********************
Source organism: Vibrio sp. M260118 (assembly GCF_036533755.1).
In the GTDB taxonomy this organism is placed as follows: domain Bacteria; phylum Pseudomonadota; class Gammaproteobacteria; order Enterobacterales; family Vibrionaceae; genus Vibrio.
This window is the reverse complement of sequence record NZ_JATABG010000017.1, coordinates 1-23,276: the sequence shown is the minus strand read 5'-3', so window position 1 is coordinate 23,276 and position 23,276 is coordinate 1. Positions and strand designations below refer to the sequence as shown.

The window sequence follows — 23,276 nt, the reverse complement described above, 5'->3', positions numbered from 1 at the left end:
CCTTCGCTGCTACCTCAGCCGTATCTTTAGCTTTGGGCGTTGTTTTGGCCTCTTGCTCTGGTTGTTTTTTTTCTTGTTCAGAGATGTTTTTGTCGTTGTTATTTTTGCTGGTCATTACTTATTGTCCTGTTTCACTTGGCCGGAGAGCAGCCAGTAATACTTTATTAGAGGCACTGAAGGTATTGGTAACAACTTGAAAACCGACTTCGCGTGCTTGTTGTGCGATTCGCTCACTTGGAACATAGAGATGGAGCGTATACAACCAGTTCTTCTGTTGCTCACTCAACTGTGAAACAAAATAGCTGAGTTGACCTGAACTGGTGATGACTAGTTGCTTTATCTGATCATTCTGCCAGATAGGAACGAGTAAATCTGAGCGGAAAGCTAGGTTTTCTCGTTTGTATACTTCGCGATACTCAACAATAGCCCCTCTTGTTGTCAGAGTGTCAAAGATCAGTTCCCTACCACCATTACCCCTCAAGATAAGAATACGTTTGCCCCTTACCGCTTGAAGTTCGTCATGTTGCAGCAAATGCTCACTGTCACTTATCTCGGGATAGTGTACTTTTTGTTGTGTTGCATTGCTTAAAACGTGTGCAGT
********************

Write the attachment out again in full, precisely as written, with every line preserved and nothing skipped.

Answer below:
Source organism: Vibrio sp. M260118 (assembly GCF_036533755.1).
In the GTDB taxonomy this organism is placed as follows: domain Bacteria; phylum Pseudomonadota; class Gammaproteobacteria; order Enterobacterales; family Vibrionaceae; genus Vibrio.
This window is the reverse complement of sequence record NZ_JATABG010000017.1, coordinates 1-23,276: the sequence shown is the minus strand read 5'-3', so window position 1 is coordinate 23,276 and position 23,276 is coordinate 1. Positions and strand designations below refer to the sequence as shown.

The window sequence follows — 23,276 nt, the reverse complement described above, 5'->3', positions numbered from 1 at the left end:
CCTTCGCTGCTACCTCAGCCGTATCTTTAGCTTTGGGCGTTGTTTTGGCCTCTTGCTCTGGTTGTTTTTTTTCTTGTTCAGAGATGTTTTTGTCGTTGTTATTTTTGCTGGTCATTACTTATTGTCCTGTTTCACTTGGCCGGAGAGCAGCCAGTAATACTTTATTAGAGGCACTGAAGGTATTGGTAACAACTTGAAAACCGACTTCGCGTGCTTGTTGTGCGATTCGCTCACTTGGAACATAGAGATGGAGCGTATACAACCAGTTCTTCTGTTGCTCACTCAACTGTGAAACAAAATAGCTGAGTTGACCTGAACTGGTGATGACTAGTTGCTTTATCTGATCATTCTGCCAGATAGGAACGAGTAAATCTGAGCGGAAAGCTAGGTTTTCTCGTTTGTATACTTCGCGATACTCAACAATAGCCCCTCTTGTTGTCAGAGTGTCAAAGATCAGTTCCCTACCACCATTACCCCTCAAGATAAGAATACGTTTGCCCCTTACCGCTTGAAGTTCGTCATGTTGCAGCAAATGCTCACTGTCACTTATCTCGGGATAGTGTACTTTTTGTTGTGTTGCATTGCTTAAAACGTGTGCAGT